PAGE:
Sunday, October 05, 2008

Zarkava in l'Arc: Unbeaten Filly's Domination Continues As She Captures World's Richest Race

The sacred victory and the mystique of horse racing, French style: this intro to the 2007 l'Arc personifies the confidence the French have that this is THE horse race to win. They might be right! And in true French style, they will celebrate the domination today of one of the world's greatest racehorses, the filly Zarkava.

If you needed an excuse to splurge on a bottle of French champagne, you can justify it tonight: the incredible filly Zarkava has demolished an international field of turf superstars in France's Qatar Prix de l'Arc de Triomphe. The filly has won everything in Europe, or so it seems; the Arc was her fifth Group One stakes win.

Zarkava is owned by HH. The Aga Khan, who doesn't even need the $6,243,600 prize money. He both bred and races the filly and said after the victory, "No decision has been made yet concerning her future career. She will not run in the Breeders’ Cup. Today is the apogĂ©e for a breeding operation which dates back 90 years and for five generations of my family. I am really amazed by my filly."

The filly won from the #1 post position, and didn't break well. She ran an amazing come-from-behind race over the grueling 12 furlongs. Her trainer withheld the decision of whether she would run or not until the afternoon, so that the condition of the track could be assessed.

Why the concern? First of all, the inside post position meant that she would break over the most cutup section of the track, and it had also rained during the night.

Second, the filly has a racing style somewhat like Big Brown's, with an off-on switch controlling a superhero-like surge of ground-eating speed. That means that she likes firm ground, so she can skim over the surface without using her energy to pull her feet out of the ground with each stride. Remember that grass racing (and all racing in France) is done with totally flat shoes. In the USA, rain on race day often means switching a turf race to dirt; in France, they don't have that option, so the trainers watch the weather and the tracks have a system for rating the condition of the track.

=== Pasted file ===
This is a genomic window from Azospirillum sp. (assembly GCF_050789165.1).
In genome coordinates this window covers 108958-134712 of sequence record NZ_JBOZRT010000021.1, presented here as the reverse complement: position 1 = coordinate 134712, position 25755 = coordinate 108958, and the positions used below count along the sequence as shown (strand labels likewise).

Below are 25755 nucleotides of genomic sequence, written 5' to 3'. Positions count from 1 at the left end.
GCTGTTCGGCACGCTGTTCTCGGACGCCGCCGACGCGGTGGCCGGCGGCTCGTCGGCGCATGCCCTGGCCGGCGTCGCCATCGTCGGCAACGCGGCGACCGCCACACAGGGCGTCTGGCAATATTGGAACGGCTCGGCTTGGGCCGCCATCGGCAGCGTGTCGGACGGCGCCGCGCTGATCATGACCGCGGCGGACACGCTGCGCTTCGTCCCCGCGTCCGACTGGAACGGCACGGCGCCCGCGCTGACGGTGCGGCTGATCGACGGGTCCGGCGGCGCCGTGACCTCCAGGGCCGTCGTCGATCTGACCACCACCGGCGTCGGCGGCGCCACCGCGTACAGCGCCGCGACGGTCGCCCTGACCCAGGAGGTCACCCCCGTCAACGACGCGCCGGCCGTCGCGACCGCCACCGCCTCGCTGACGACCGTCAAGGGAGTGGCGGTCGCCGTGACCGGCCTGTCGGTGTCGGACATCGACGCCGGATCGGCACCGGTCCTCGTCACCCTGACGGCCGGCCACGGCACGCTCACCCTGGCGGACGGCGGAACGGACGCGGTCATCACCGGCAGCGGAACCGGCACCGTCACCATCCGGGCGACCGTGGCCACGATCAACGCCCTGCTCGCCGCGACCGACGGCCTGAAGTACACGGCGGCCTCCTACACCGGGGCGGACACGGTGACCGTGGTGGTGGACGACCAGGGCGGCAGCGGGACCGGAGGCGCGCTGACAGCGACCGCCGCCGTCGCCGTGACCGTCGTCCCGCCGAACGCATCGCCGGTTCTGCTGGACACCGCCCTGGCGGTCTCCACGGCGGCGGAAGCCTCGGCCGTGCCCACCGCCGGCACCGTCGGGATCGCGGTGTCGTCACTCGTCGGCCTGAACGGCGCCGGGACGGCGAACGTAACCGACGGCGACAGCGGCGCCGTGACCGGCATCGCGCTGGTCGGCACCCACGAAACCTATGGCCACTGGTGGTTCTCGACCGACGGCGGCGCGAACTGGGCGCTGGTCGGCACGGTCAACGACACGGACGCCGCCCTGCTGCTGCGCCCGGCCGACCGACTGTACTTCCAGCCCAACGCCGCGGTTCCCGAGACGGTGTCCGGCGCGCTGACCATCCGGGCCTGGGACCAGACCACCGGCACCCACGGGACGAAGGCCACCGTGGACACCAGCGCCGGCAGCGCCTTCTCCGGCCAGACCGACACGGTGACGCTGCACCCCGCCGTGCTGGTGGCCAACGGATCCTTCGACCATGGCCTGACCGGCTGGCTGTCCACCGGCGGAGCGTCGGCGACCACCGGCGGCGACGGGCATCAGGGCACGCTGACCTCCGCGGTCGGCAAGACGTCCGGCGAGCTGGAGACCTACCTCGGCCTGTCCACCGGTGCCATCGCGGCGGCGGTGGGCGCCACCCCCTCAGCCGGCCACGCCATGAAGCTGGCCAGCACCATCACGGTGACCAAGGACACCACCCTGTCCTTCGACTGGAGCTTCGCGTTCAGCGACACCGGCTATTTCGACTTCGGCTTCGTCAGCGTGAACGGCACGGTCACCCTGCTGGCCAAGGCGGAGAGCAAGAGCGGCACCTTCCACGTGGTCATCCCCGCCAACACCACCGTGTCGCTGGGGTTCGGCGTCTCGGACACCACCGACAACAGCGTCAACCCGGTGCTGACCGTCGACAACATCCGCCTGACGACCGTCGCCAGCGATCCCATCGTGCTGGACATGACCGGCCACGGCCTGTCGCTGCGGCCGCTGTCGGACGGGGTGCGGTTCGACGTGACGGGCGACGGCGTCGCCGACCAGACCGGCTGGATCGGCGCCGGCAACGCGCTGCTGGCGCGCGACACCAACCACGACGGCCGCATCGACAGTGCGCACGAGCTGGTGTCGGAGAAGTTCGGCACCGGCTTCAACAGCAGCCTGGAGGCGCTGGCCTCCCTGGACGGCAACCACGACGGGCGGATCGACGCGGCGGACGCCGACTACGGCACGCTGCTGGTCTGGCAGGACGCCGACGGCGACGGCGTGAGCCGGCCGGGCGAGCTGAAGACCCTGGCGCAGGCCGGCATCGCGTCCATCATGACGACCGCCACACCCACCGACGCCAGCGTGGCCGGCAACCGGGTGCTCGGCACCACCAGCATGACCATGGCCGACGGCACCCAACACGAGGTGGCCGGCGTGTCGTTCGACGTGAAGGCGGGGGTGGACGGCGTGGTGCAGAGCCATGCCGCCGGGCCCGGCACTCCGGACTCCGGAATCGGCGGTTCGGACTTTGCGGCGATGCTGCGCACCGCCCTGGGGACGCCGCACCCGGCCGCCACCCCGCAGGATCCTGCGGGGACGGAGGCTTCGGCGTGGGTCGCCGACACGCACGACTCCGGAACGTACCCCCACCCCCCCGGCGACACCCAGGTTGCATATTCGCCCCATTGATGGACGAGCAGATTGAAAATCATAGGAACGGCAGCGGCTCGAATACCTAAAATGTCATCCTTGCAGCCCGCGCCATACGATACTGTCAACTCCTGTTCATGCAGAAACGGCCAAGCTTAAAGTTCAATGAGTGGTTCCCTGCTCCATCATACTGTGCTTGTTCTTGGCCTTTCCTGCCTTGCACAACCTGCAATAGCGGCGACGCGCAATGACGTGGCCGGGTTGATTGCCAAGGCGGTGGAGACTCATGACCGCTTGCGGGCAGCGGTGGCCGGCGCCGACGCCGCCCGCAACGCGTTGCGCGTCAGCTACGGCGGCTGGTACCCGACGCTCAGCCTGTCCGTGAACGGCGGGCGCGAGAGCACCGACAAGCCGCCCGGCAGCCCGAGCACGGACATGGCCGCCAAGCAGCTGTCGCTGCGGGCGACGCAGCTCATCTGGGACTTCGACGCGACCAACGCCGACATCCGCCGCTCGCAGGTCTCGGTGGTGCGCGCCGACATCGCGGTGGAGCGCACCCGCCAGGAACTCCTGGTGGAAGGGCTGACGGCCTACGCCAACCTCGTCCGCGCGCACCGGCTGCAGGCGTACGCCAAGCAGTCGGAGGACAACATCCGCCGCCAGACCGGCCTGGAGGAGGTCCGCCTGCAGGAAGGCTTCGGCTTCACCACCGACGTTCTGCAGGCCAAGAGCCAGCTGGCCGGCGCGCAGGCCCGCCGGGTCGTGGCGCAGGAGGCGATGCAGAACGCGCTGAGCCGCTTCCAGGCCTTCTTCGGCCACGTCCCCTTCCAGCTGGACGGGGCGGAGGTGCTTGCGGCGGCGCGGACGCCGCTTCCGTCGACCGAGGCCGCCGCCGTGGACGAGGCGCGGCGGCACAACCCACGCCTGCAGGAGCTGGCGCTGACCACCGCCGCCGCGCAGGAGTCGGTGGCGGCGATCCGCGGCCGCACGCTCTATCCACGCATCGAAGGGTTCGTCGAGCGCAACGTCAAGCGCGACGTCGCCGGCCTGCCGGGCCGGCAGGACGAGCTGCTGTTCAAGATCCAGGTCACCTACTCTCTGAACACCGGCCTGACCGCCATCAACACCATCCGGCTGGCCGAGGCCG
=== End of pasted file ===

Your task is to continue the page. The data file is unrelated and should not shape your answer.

What might have been: We can only wonder. Earlier this summer, American superstar Curlin was being aimed to race against the filly in The Arc, but his career on grass was short, and he went back to the dirt. Now he is being switched again, this time to Cushion Ride, the newly-installed artificial surface at California's Santa Anita racetrack. If he likes it (how do you tell without a race?), he'll take on leading three-year-old Big Brown in the Breeders Cup Classic on October 25.

A cadre of European invaders are expected at Santa Anita to take on Curlin and other top American horses. Many grass horses (almost all racing in Europe is on grass) switch well to artificial surfaces, but rarely dominate when switched to dirt.

Zarkava is not expected to make the trip to the Breeders Cup, but there's hope for next year, since she is only three years old.

You can watch videos of the race on, but the voiceovers seem to all be in Japanese, since there was a Japanese horse in the race. The effect, however, is the same in any language: Zarkava is incredible!

Note: This year, it is remarkable that two of the leading horses in the world are both fillies, both are undefeated, and both have names starting with the letter "Z". We have Zenyatta racing in the USA and headed for the Breeders Cup in 18 days, and Zarkava in Europe.

© Fran Jurga and Hoofcare Publishing. No use without permission. This post was originally published on October 4, 2008 at

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